Threatened with rape by the police, AG says “No further action.”

terror moment_origMalaysian justice in summary:

  • 1 May: Maisara Amira attends a peaceful May Day / GST protest rally. She is arrested.
  • 5 May: Hours before her release, a police officer threatens her with rape.
  • 6 June: She relates her experience (to me).
  • 3 July: “No Further Action,” Attorney-General’s Chambers. Business-as-usual at police HQ

This is her experience as recounted on 6 June, 2015

Threatened with rape by the police. Reduced to fear by people whose job is to protect the rakyat. Arrested for upholding her rights, but was vindicated by the public, who were outraged by her experience. More shocking is the police inaction. Are they hoping the victim will give up her fight for justice?

That is what happened to 21-year-old Maisara Amira, who was exercising her democratic right in a peaceful protest against the GST. She said, “People joined the rally to demand improvement for our country. The new generation demands change for a better future.”

She went to the aid of a friend, in the GST march, and both were arrested. The only woman in the group of 23 detainees, ended up being remanded for four days, during which time, she was fingerprinted and photographed.

She experienced no problems during her remand and said, “I gave my statement and filled out an assessment form. The police treated me well, but everything went wrong, on Tuesday”.

The date of her release was Tuesday, May 5, and she was sent for further questioning.

She said, “I exercised my right to keep silent, and to stop incriminating myself. They even checked my Facebook profile, to extract information about me, but I maintained my right to remain silent.

“They kept switching people during questioning, but I recall six policemen and one policewoman. Although it was difficult to focus, I recognised them.”

The right to remain silent is enshrined in the Constitution. Maisara denied the claim by the police that her silence showed her unwillingness to cooperate. She alleged that a plainclothes Malay policeman said, “Do you want me to rape you? It is just you and me in this room. The room has a camera and microphone, and I can get rich from selling the recording.”

Shocked at the rape threat, she said, “My spirits plummeted and I was scared. His words were disturbing. Nobody wants to be raped and nobody likes to be treated that way.”

She expressed her loss of respect for the policeman and other people in authority who abuse their powers.

Being aware of her vulnerability, she said, “He crossed the line and I need to take action against him. This threat should not have been issued. This is a serious matter. I am not seeking publicity but I demand justice.”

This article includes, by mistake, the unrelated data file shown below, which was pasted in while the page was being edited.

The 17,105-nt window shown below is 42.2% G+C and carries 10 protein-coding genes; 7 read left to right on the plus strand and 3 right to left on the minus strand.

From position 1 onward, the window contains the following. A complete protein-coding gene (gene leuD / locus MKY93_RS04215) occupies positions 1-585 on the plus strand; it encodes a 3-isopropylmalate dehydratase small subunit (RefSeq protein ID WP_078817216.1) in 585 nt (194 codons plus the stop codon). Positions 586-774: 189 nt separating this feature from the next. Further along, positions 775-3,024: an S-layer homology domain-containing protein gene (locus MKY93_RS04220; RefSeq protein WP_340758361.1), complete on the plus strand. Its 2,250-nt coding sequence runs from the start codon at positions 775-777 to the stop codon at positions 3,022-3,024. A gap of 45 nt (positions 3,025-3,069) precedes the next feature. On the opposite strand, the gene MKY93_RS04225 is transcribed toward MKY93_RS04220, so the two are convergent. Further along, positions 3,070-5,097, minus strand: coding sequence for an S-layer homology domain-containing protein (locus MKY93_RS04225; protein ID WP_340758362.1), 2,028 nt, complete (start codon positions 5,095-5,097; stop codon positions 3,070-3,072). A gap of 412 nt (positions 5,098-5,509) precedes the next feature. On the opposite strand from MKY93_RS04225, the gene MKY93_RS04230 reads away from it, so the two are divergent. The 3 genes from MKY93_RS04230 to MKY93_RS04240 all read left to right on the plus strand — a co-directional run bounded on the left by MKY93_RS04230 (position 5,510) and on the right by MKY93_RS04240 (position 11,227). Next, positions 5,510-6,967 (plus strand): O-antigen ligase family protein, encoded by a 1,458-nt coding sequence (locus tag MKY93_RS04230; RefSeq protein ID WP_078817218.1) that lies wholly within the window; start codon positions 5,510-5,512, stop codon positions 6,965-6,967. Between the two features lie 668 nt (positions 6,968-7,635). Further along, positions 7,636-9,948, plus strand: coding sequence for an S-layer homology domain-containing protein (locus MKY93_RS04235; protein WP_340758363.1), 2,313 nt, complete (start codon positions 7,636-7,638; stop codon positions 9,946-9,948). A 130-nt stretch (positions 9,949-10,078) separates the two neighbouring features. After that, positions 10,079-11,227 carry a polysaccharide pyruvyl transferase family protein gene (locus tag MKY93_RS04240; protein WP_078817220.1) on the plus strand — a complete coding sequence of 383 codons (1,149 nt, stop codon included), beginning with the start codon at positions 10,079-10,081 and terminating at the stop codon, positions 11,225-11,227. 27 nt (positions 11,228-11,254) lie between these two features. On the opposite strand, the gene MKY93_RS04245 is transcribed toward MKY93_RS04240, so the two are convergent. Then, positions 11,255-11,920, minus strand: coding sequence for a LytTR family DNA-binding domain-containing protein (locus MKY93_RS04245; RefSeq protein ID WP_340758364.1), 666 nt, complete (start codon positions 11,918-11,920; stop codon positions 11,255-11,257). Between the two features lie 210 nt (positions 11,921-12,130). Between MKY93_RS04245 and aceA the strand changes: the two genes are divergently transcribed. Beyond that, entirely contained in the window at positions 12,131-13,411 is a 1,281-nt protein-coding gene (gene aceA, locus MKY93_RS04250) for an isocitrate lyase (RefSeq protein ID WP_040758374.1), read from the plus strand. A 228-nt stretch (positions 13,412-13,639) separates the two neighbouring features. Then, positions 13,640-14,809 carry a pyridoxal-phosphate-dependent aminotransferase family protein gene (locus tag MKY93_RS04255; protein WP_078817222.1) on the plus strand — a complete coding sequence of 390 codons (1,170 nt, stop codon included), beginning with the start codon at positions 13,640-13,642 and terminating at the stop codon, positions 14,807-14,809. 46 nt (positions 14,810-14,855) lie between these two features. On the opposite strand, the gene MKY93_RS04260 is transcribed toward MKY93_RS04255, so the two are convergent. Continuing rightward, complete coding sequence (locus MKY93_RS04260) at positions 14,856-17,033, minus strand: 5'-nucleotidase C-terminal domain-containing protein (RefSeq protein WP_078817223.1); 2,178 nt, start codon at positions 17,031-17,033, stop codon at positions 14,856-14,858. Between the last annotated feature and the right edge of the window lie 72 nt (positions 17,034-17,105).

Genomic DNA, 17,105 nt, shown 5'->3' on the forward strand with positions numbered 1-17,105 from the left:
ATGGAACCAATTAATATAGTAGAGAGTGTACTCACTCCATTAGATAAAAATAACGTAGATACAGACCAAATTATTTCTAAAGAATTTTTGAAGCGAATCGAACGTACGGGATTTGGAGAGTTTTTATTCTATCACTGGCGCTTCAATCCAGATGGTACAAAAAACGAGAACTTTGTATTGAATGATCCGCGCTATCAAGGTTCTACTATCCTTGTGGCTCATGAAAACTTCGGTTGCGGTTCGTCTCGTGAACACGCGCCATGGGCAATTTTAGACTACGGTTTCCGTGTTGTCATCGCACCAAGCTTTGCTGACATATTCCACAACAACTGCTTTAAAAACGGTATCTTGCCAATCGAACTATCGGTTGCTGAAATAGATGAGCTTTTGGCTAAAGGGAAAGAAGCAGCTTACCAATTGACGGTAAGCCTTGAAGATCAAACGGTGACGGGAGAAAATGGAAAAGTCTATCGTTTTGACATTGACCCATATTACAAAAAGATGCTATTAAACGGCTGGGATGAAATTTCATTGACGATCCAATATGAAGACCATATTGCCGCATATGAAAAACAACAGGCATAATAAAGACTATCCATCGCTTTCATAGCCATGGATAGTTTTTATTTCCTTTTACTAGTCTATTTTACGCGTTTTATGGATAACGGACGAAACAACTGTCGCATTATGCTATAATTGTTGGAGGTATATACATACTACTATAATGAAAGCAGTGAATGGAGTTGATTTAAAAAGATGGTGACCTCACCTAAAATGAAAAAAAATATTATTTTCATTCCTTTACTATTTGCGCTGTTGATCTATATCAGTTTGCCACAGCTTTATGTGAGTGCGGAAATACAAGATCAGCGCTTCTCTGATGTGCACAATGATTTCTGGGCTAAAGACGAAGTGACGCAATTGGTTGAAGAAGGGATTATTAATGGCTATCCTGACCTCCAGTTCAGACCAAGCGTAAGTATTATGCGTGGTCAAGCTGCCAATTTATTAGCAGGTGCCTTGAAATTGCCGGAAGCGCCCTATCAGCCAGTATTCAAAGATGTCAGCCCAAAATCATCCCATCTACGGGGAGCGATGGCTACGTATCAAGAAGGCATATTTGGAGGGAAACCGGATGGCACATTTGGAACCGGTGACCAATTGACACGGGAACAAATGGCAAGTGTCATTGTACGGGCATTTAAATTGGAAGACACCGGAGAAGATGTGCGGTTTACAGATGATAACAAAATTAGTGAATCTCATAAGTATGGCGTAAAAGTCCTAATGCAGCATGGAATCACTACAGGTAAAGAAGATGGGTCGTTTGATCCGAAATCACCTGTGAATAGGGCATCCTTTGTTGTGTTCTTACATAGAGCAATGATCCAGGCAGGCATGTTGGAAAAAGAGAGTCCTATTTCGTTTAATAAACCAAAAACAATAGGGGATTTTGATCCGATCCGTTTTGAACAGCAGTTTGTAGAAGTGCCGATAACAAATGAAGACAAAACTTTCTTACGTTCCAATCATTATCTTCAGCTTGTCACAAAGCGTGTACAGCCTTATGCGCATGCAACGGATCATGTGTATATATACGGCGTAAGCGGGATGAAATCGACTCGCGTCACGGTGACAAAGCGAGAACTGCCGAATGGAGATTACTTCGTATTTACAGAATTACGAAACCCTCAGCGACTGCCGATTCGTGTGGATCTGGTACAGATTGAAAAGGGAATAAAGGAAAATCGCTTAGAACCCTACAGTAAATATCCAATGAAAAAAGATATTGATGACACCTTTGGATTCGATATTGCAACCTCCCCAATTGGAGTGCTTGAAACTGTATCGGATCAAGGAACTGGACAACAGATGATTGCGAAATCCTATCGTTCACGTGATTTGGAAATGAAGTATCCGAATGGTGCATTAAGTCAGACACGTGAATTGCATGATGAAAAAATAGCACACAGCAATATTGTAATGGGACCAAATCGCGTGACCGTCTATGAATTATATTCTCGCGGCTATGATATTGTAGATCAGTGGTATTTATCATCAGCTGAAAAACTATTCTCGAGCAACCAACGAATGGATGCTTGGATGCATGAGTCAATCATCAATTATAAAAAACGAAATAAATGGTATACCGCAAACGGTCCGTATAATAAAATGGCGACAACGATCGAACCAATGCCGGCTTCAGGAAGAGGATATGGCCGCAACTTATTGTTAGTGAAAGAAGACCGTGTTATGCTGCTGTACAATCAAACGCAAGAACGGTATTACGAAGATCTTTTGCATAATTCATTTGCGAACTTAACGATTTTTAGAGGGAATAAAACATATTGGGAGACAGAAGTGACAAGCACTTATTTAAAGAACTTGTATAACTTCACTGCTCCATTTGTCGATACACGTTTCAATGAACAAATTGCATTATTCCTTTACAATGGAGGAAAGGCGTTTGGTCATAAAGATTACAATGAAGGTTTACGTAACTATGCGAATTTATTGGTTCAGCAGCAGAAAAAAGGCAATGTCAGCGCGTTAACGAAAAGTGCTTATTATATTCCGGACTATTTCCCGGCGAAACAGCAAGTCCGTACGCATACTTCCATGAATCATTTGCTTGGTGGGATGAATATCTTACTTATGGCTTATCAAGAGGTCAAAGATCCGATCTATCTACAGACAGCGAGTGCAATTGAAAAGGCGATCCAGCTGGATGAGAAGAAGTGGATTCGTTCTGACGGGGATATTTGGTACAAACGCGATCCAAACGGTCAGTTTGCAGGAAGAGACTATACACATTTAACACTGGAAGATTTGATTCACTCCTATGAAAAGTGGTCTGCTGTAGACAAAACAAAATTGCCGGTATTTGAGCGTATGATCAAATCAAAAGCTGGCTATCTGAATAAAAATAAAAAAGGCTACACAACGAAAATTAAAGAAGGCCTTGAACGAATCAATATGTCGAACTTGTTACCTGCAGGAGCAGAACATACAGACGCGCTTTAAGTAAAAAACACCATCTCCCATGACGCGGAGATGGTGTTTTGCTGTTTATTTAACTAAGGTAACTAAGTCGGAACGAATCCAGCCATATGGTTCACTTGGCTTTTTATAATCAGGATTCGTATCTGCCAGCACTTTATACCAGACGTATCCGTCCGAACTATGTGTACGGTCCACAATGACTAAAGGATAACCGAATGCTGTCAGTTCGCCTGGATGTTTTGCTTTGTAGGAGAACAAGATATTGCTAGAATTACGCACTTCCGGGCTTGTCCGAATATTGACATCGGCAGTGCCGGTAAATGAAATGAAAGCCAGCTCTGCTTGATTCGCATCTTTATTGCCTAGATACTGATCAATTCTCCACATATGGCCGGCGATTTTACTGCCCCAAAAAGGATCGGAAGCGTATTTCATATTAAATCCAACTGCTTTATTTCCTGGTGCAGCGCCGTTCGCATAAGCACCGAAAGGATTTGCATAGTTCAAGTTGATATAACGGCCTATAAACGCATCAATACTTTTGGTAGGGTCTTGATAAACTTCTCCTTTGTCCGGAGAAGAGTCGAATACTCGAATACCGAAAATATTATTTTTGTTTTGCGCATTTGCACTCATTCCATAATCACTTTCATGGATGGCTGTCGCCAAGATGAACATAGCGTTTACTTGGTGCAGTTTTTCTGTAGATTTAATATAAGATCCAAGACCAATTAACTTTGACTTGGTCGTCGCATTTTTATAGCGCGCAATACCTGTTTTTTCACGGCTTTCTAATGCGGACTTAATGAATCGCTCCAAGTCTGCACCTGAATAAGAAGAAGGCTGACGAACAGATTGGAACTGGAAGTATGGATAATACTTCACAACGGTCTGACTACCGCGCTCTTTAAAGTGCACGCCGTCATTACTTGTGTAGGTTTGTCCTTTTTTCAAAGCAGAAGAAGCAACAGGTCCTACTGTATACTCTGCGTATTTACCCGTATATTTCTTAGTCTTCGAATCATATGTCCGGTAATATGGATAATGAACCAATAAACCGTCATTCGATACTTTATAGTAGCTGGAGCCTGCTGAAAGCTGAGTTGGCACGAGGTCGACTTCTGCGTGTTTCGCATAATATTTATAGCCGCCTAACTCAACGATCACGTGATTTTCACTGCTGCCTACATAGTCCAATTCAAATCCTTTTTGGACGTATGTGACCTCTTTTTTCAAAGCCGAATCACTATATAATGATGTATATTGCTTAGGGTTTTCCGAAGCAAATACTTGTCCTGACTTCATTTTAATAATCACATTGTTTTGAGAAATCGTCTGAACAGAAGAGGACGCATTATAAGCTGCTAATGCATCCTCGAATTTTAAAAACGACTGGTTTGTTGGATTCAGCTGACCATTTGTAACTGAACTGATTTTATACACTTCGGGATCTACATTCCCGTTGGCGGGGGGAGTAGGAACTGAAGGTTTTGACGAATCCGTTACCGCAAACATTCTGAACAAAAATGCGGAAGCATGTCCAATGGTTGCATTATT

She is aware a lawyer has to be present during the police interrogation and said, “After he (the policeman) issued the rape threat, he tried to be gentle with me, so I would cooperate with the policewoman.

“He warned that if I refused to cooperate, he will order the policewoman to leave the room and he will enter.

“When I finally agreed, he left the room and I started to cry in front of the policewoman and cooperate, just as he had wanted.

“I didn’t tell the other policemen because I mistrust them. I just wanted to go home and rest.”

Rape and the threat of rape, appears to be deployed by the policeman, to sow terror and also as a strategy of power and control. Maisara was questioned about anarchy and events during the May Day rally.

Maisara said, “The rape threat was used as a political weapon and to take advantage of women. He used it to attack me because he knows rape is a sensitive issue.

“We live in a sexist society and need to fight sexual harassment, violence and sexism. Some people use rape as a weapon to attack women.”

The 21-year-old, who works part-time, to help fund her further studies in Political Science is aware of the claim that Malaysian women have very little protection against sexual harassment or violence. She is reminded of Nurin Jazlin, who was raped, then murdered, and whose family continue to fight for justice for her.

Defending her decision to go public, Maisara said, “I’m not giving up. The policeman is responsible for his deeds, and his behaviour affects the image of the authorities.”

Her anger turned to disappointment, “They are not treating this case seriously. They have not called me, to identify the suspect”.

Maisara encourages other women to speak up saying “Rape threats are not acceptable. Women should not be blamed. It is not OK to humiliate women.

“This is about morality and dignity .We need to change our mentality and protect each other. Rape and the threat of rape, has nothing to do with religion, race, age or features.

“People should open their minds and liberate themselves. I will fight for my rights and never surrender. I want other women to feel safe, when in police custody, and the police must guarantee this.”

The police appear to be dragging their feet over the investigations. How will things progress for Maisara, after her public denouncement of the policeman, who threatened to rape her?

Maisara wants to encourage young women to voice their thoughts openly. She said, “Women must be brave, and as responsible members of society, must help to end sexism, sexist exploitation and oppression.

“My family are worried but the response of the public has been amazing. I am thankful for their support and encouragement.”

Rebuilding Malaysia

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